While some ministers have mysteriously disappeared today so that they don’t have to vote in favour of the high-speed rail line that will cut through their constituencies, Minister for Civil Society Nick Hurd is busy explaining to his disgruntled local party why he isn’t turning up to vote on legislation which affects his constituency of Ruislip, Northwood and Pinner but which he supports.
I understand that Hurd has told local party members that though he thinks HS2 may be in the national interest, he understands their concerns about the link, and wants to try to get the very best deal for his constituents on compensation and the environmental impact of the line.
Hurd has not yet made a public statement of his position, but has told local colleagues privately that he will not attend the debate or the vote and that he doesn’t think leaving the Government would make any difference at all to the detail of the HS2 Bill and its impact on Ruislip, Northwood and Pinner. He has said he will make this clear to the press today, but hasn’t yet.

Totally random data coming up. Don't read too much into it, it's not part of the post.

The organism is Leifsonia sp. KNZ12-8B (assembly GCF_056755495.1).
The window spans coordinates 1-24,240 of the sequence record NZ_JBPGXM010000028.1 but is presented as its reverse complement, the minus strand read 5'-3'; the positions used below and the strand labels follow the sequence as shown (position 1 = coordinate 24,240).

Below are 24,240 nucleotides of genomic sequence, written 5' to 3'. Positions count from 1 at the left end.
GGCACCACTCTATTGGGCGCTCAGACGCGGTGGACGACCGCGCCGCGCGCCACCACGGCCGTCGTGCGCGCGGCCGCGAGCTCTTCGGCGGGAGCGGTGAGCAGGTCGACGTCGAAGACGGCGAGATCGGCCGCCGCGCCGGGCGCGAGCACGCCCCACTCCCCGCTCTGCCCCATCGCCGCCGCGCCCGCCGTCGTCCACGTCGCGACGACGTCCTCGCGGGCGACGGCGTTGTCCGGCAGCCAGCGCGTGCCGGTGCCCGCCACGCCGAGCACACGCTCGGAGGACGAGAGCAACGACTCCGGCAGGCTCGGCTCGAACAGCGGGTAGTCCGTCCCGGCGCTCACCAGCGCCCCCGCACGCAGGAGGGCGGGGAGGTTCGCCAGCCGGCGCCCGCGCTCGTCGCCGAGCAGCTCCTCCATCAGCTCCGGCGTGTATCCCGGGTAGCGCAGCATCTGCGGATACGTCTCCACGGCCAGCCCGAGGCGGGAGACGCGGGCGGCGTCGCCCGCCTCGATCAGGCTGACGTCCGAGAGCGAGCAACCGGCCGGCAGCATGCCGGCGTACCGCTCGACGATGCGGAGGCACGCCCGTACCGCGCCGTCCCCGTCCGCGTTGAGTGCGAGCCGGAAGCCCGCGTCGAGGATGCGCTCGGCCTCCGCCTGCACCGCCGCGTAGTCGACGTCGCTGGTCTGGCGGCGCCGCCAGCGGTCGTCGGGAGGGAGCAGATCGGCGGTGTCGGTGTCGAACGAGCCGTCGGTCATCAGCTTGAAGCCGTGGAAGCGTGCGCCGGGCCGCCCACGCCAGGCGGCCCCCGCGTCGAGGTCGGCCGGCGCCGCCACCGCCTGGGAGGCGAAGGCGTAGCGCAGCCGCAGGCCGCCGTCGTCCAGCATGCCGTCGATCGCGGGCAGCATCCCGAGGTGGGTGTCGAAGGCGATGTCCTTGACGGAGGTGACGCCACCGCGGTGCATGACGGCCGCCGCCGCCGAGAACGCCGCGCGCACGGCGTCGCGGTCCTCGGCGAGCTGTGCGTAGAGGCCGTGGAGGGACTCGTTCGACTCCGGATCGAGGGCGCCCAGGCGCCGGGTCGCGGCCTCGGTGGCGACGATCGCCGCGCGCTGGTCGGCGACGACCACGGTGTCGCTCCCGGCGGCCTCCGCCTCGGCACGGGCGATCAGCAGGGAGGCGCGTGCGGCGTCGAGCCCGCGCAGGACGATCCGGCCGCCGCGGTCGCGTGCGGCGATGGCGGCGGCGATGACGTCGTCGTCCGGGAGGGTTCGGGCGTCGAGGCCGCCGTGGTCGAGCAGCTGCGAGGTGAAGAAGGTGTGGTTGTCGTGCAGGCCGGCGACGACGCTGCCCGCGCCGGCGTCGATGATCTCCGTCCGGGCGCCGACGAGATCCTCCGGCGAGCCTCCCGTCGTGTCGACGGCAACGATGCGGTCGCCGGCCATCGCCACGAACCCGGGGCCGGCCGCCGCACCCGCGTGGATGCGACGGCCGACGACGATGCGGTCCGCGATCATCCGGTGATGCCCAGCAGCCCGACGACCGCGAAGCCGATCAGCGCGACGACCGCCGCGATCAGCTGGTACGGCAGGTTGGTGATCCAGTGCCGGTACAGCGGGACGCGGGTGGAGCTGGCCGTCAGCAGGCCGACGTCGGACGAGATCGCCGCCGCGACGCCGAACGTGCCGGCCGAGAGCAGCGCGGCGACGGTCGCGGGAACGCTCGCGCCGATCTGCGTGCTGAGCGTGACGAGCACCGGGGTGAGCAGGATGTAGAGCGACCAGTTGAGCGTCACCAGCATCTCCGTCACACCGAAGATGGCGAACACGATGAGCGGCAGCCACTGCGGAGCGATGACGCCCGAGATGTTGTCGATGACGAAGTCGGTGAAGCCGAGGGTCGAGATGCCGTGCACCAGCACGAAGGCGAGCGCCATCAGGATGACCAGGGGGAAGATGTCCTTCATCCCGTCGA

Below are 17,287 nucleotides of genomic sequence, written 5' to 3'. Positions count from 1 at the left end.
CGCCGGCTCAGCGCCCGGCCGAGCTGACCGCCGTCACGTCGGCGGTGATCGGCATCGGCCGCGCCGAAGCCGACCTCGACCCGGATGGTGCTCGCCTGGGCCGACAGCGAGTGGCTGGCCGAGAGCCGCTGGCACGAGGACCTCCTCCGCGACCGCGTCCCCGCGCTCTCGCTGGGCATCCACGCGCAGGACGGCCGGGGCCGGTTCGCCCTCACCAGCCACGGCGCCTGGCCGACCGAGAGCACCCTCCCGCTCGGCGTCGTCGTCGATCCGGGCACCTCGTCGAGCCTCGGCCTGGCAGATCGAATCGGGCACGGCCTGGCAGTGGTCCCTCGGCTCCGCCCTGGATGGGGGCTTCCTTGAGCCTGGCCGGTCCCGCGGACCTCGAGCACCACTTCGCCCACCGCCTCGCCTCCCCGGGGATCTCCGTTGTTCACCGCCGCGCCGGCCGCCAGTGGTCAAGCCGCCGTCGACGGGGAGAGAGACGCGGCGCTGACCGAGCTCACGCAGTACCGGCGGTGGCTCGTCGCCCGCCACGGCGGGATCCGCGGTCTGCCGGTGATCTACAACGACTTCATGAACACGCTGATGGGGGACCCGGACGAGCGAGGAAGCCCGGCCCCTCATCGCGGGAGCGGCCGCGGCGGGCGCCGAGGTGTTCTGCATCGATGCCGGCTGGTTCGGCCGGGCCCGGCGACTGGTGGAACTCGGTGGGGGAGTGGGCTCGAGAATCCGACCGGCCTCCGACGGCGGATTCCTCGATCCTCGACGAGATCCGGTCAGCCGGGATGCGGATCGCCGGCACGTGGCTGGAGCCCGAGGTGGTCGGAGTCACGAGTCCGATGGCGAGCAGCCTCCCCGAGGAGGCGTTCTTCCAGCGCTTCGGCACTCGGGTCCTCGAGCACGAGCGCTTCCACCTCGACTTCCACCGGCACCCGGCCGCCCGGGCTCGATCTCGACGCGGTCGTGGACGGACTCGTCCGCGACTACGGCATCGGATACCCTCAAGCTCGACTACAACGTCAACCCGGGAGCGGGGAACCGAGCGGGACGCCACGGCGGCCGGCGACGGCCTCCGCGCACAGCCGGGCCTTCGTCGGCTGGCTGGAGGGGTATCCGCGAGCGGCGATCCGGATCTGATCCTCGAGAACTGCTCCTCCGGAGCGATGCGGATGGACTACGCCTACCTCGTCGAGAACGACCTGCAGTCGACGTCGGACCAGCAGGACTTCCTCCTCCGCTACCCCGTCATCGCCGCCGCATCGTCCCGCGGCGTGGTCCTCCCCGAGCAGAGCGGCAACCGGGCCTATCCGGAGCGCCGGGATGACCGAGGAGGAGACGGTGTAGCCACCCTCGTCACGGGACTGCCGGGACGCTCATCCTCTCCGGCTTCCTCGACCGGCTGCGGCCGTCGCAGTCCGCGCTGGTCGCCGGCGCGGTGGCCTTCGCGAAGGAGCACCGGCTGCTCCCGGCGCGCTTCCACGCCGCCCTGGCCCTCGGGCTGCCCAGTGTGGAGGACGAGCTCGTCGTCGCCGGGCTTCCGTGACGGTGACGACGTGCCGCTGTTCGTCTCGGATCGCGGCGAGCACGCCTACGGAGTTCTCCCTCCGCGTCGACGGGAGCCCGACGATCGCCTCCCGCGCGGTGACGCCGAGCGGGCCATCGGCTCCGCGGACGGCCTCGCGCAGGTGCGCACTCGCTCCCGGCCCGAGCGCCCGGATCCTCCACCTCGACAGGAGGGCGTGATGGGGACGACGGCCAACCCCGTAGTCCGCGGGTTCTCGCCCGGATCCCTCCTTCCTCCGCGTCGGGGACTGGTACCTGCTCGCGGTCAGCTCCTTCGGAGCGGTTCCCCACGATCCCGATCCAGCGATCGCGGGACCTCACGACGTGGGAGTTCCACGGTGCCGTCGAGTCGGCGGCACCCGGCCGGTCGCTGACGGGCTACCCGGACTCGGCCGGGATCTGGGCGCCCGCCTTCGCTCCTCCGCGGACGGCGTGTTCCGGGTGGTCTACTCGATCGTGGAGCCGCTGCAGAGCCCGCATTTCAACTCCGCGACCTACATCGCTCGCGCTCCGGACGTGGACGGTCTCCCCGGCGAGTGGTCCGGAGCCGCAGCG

Hurd is in a particularly difficult position because he has not yet been readopted by his association for the 2015 general election. His neighbour John Randall, now a backbencher after leaving the whips’ office in the last reshuffle, will be voting against the legislation, which hardly makes things easier for Hurd. He has acknowledged that he will suffer from ‘grumbling’ as a result of his stance (or non-stance, which is what he’s trying to achieve by not voting at all). But I am told by local party members that he has endured bruising meetings with local ward associations, and the Harefield Ward Association is threatening to move a vote of no confidence against him as a result of his stance.Tags: High-speed rail, HS2, Nick Hurd, UK politics